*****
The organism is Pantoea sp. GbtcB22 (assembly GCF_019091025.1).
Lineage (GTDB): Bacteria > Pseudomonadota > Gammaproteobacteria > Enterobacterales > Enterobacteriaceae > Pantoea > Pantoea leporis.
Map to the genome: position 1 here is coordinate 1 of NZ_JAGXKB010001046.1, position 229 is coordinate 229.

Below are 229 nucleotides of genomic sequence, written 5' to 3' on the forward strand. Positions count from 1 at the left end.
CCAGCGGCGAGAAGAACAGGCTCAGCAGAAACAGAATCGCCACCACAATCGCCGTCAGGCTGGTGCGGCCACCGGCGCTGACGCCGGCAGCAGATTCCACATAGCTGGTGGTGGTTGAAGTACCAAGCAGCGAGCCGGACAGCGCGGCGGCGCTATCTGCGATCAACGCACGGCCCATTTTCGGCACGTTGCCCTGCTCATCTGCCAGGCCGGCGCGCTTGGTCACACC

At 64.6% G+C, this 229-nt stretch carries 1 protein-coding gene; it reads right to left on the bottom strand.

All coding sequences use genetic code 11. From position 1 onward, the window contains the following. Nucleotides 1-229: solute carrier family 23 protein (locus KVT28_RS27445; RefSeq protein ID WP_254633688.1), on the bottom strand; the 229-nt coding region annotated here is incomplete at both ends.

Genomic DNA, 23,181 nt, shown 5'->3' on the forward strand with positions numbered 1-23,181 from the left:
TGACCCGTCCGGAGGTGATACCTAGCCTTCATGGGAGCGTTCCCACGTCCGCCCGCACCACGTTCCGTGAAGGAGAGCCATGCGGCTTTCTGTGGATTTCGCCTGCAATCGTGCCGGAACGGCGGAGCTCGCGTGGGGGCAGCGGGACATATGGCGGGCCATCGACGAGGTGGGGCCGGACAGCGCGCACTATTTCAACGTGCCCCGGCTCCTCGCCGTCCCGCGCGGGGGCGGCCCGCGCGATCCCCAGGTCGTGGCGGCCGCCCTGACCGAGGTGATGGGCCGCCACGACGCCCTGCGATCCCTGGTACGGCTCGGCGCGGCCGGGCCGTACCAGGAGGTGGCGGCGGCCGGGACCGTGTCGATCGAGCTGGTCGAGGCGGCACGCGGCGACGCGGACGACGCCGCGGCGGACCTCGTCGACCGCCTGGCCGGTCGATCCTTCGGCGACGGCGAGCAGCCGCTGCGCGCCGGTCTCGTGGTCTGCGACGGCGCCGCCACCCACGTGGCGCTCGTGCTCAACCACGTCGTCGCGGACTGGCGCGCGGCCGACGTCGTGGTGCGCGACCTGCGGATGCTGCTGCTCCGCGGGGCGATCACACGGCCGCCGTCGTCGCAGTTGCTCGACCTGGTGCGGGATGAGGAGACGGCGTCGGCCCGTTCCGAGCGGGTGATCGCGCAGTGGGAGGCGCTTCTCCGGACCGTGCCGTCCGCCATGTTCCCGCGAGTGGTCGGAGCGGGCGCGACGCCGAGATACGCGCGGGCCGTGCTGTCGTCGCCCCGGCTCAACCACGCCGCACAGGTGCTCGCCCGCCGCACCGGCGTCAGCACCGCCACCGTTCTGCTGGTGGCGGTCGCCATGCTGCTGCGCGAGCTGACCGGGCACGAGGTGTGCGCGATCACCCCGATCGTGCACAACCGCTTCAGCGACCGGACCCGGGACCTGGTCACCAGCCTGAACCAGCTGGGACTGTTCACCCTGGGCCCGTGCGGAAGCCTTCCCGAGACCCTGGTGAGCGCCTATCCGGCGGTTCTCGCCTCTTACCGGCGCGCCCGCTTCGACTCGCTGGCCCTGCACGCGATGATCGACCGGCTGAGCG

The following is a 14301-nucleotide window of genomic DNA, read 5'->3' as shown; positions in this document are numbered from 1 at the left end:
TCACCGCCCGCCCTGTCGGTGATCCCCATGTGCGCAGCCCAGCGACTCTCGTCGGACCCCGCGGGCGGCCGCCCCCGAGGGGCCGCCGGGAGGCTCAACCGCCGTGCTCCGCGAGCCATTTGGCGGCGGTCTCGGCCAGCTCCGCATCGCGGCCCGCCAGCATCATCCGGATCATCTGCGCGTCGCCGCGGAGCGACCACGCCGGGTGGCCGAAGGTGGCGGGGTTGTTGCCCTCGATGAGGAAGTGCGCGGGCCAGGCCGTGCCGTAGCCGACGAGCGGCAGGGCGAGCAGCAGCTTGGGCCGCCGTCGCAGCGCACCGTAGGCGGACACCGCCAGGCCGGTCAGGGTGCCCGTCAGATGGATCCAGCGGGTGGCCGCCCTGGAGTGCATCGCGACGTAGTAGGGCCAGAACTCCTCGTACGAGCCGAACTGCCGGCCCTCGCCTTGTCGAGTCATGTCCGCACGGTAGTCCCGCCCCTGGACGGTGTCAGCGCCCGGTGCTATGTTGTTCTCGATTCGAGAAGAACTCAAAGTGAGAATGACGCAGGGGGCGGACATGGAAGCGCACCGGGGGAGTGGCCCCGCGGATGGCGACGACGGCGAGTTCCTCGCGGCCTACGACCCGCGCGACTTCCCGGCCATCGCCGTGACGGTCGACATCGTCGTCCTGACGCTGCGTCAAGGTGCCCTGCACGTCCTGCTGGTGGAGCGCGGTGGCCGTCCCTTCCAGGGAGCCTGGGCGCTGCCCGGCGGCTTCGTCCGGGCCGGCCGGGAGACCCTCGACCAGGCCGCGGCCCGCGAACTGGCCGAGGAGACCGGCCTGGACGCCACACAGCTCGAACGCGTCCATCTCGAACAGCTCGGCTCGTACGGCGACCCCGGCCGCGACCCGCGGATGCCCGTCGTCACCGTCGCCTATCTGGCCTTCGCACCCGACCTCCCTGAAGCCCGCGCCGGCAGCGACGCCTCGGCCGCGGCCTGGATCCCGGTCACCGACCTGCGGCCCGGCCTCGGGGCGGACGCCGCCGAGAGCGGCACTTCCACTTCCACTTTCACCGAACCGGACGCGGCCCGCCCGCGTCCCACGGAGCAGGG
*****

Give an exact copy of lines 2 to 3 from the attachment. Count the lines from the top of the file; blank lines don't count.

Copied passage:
Lineage (GTDB): Bacteria > Pseudomonadota > Gammaproteobacteria > Enterobacterales > Enterobacteriaceae > Pantoea > Pantoea leporis.
Map to the genome: position 1 here is coordinate 1 of NZ_JAGXKB010001046.1, position 229 is coordinate 229.